Reko Diq case penalty

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ONE after another Pakistan has lost international arbitration cases and that too in quick succession, bringing not only embarrassment to the country but also financial cost in the form of penalty. The International Centre for Settlement of Investment Disputes (ICSID) has now slapped the country with the history’s biggest penalty of about $ 6 billion in Reko Diq case.
The decision really has come as a shock for the entire nation, which is currently faced with immense economic challenges such as a hefty current account deficit. The Government expressing disappointment over the decision has decided to form a Commission to investigate into the reasons as to how Pakistan ended up in this predicament; who was responsible for making the country suffer such a loss and what are the lessons learnt, so that mistakes made are not repeated in future. The very judgment of the ICSID in fact once again brings to the fore the casual attitude of successive governments in finalizing business deals with international companies in a rush to achieve narrow objectives at the cost of national and public interests. Therefore, the Prime Minister has taken a very right decision to form the Commission in order to fix the responsibility as well as to chalk out the way forward in order to avoid such predicament in future. In our view, one of the main reasons why Pakistan faces international arbitration cases is its inability to evolve a uniform law for the standardizing of contracts and the choice of arbitrary frameworks.
In most cases, the Government agrees to the demands of external investors in long-term deals and cherry-picking in dealing with jurisdictions of the local legal system to bypass contractual enforcement. Reko Diq and Karkey Rental Power cases are classic examples of adopting such a route. The country’s apex court intervened in business disputes in both cases to get rid of apparently unfavourable business deals and yet found to its embarrassment that contracts involving international arbitration end up attracting expensive compensation in case of the violation of provisions of contracts. Then it is also lamentable that despite a recent rise in the number of international arbitration cases, the country has been unable to develop its own specialized pool of experts in arbitration and contract writing. There are also genuine concerns that the selection of arbitration counsels and law firms at home and abroad is made on the basis of relationship, friendship and pick and choose at high cost, rather than on the basis of a transparent process. We expect that the commission being formed will look into all these aspects in order to reverse the course of our failures at the international arbitration.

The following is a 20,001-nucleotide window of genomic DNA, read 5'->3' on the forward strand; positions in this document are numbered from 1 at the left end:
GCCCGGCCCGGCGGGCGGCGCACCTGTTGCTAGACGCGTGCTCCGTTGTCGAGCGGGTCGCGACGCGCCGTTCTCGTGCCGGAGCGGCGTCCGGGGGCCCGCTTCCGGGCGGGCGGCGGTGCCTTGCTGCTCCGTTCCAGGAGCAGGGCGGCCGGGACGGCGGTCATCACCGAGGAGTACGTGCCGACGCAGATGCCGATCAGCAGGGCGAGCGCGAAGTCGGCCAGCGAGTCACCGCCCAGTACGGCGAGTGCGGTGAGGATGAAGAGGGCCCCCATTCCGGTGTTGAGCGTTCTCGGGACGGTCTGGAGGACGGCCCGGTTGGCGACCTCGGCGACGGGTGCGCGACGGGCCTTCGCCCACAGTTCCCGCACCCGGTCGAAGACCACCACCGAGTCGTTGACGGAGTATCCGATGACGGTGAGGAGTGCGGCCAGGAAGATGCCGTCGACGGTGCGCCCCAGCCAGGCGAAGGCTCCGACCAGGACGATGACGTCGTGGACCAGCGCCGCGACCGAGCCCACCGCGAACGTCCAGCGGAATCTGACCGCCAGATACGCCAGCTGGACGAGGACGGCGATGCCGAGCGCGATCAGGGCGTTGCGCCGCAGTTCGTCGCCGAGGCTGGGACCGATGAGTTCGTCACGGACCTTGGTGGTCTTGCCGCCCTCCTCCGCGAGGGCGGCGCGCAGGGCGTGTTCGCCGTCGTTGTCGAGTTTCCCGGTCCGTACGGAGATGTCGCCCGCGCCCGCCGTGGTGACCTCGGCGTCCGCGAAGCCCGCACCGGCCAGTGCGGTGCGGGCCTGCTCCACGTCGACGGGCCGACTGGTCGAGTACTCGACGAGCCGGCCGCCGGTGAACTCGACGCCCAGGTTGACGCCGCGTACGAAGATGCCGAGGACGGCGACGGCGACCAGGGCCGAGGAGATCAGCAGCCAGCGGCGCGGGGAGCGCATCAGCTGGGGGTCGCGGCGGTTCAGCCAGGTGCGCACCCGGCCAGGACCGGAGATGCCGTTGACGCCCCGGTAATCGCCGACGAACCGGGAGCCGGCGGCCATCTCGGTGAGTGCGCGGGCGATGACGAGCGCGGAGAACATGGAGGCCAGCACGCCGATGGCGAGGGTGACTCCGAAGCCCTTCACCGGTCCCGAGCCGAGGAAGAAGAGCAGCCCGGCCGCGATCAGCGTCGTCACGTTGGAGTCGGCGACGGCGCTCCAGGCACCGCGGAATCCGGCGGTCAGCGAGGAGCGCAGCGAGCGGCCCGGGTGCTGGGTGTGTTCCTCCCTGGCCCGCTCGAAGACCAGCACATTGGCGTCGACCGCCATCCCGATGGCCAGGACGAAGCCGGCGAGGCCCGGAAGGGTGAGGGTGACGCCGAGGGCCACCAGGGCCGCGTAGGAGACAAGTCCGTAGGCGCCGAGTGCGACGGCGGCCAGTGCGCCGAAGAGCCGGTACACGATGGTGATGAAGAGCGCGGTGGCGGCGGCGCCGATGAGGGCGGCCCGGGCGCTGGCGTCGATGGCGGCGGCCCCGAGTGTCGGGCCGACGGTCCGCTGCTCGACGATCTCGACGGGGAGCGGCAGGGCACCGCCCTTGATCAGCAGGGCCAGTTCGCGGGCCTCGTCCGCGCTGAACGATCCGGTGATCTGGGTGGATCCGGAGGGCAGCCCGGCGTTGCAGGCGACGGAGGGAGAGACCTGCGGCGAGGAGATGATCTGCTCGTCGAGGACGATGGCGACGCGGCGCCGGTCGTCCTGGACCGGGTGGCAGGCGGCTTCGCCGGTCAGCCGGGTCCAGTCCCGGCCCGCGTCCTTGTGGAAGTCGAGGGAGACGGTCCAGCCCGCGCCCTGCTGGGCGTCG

As regards Reko Diq case is concerned, Pakistan still reserves the right to pursue legal remedies available under the ICSID regime, international law and all other relevant laws to safeguard its interests. Doing so will help the country buy some time but review should be made after thorough examination and consideration, and also considering its implications if any. There is still room for out-of-court settlement as the Chairman of the Board of Directors of Tethyan Copper Company’s (TCC) has expressed willingness to work towards a negotiated settlement. Pakistan has also welcomed this approach to work towards a mutually beneficial solution that works for both sides. Indeed to exploit the gold and copper reserves at Reko Diq, we have to award contract to any foreign company as the country does not have the large-scale state-of-the-art mining and processing unit to do this. We may consider awarding the exploration contract again to the TCC but any new arrangement should not be made from the position of weakness but it should be a win-win deal. The penalty of $ 6 billion dollars appears to be a hefty one for Pakistan because of its economic problems but at the same time, we should not forget that Reko Diq is widely believed to have the world’s fifth largest gold deposit with reported value of up to $ 500 billion. This is the reason that the TCC management has shown interest in entering into an agreement with Pakistan. Thus, we can strike a settlement with the Company that protects the country’s interests. Early exploration of Reko Diq is also important to reap the economic dividends of the precious gold and copper reserves. Nonetheless, in our view, any final decision either of review or the award of contract to TCC should be made after looking into all the technicalities and taking on board all the political parties, Parliament and especially the Government of Balochistan.

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